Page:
It was after midnight. The wind was blowing and the mean temperature outside was 1 degree above zero when all the traffic came to a complete halt. I spent the next 5.5 hours of my life sitting in one spot on I-24 and never moved. The worst part was, in a traffic jam that backed up over 30 miles, no one really knew what was going on. After awhile people got out of their cars and walked around asking one another what was up. But even the truckers and people with CB's had only this faint notion that there was a wreck somewhere up ahead and emergency crews were working to clear it. I had a full tank of gas so Iwas not too worried but I did start thinking of all the people who were near empty or what if there was a medical emergency. Then I wondered about road rage and would people start to get in fights. Thankfully, everyone seemed to realize we were in this together and no one got out of hand. But people were very tired and stressed out as was I. I needed sleep but I didn't want to shut off the engine in that cold because who knew if their car might start again. So I adopted this plan of letting the car heat up and then shutting off the heat. I'd go to sleep and when the car cooled off, the cold would wake me and I'd turn the heat on again. That way I was getting about 30 minutes of sleep per hour and not falling into a deep sleep. About 4 am the quart of Gatorade I'd drunk earlier decided to put pressure on my bladder. Problem was, even if I did step outside there was nowhere to go. Snow had drifted high on the roadside and no woods were near. So the Gatorade bottle got filled back up. Once again I was glad not to be a female.

Sunrise came and finally, someone who had gotten out of their car earlier came walking back and tapping on people's cars telling them to wake up. Apparently traffic was starting to move again. I stopped him to ask what had happened. Here is where it gets stupid. Around midnight a tractor trailer hauling liquid chemicals had jack knifed and spilled part of it's tanks on the highway. So the State Police halted traffic a mile back from the accident and then directed the remaining cars in front of the barricade on through. They wanted the distance for the Hazmat teams to work. It took them 2.5 hours to clear the accident. The people behind the barricade could not see the accident at that point. After the wreck was cleared, someone was supposed to come back and clear the barricade and tell people they could continue. But there was some logistics SNAFU and no one did it. At that point people were falling asleep and so for another 2.5 hours we all just sat there with a clear highway ahead but no one moving. Finally a State Cop must have wondered why there was no traffic and came back to clear the barricades.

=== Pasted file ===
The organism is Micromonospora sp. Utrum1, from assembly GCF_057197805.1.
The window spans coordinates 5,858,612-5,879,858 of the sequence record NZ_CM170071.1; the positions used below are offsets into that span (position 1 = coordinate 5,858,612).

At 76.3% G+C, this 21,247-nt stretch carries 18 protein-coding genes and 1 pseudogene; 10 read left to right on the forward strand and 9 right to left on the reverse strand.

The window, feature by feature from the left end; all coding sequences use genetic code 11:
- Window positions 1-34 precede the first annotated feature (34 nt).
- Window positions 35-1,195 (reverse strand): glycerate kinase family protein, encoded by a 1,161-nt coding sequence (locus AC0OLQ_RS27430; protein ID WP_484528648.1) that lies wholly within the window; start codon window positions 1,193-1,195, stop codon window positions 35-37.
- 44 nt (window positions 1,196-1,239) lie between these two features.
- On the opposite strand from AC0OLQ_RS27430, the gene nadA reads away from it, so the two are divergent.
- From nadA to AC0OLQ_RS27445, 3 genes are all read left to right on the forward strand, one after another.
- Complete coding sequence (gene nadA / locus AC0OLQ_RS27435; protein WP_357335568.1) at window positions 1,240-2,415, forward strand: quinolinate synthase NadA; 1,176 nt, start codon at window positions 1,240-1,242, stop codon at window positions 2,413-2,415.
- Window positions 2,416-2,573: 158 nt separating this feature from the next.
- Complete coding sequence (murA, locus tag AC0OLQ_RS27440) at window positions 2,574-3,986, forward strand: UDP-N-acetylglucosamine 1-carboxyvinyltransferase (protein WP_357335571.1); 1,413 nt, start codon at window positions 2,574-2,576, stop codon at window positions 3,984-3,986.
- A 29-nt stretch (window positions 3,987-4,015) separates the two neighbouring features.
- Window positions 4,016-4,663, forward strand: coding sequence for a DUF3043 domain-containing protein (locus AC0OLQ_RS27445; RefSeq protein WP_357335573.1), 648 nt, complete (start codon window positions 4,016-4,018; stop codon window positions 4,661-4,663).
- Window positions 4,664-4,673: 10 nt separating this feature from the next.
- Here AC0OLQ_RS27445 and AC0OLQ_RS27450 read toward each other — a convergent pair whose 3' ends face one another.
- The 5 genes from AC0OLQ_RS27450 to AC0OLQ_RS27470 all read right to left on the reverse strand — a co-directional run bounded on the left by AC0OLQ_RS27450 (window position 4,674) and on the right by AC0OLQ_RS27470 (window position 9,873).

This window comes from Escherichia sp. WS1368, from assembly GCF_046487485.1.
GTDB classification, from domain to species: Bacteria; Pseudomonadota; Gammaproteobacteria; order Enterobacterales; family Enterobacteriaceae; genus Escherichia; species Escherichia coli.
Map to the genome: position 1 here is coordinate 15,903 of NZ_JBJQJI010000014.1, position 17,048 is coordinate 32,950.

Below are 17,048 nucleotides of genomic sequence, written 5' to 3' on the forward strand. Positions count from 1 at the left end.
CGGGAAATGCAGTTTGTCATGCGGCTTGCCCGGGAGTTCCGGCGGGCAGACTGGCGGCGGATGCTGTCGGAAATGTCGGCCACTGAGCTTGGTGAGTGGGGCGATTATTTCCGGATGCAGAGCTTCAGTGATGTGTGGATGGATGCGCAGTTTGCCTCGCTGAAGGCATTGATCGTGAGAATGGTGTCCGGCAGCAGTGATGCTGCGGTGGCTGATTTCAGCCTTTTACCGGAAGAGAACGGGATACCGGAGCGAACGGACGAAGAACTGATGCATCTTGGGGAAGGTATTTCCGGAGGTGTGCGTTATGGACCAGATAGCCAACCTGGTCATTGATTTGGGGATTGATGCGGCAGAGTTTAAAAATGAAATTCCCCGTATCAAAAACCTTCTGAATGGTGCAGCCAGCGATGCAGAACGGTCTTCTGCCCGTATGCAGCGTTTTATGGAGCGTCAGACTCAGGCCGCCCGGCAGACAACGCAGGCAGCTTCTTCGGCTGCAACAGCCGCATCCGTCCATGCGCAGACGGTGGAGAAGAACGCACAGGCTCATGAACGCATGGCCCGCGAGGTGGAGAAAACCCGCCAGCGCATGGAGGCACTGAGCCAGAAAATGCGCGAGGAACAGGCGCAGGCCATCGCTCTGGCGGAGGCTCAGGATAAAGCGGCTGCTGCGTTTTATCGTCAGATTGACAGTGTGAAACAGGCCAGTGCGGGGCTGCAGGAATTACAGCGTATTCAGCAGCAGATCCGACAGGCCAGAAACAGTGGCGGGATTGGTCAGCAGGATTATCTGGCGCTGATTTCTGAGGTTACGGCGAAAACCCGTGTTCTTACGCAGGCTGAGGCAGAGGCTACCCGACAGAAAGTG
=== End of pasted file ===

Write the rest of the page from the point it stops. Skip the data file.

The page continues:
It was light now and traffic was moving at almost 10 mph most of the time. Then north of Nashville, things stopped again. This time only for 2 hours while a smaller wreck was cleared. Then later anotehr small one which took 1/2 hour to clear. So a sum total of 8 hours of my vacation was spent doing absolutely nothing. It did suck. Once we hit Nashville and got on I-40 going East, all traces of the storm that broughtthe midwest to it's knees vanished. An hour before I'd been lucky to go 8 mph and now I was cruising at 80 mph. Once inside the NC border I pulled into a rest area and slept for 3 hours. It was a balmy 42 degrees out and sunny. No one would guess the long hours of waiting we had all just endured. It took me anotehr 6 hours to make my folk's house so it was 10 minutes past midnight on Christmas Day when I got there. I was supposed to have been there the morning of Christmas Eve. I missed Midnight Mass which is a big present my brother and I give to our mother and that bummed me out but at least I was there for Christmas.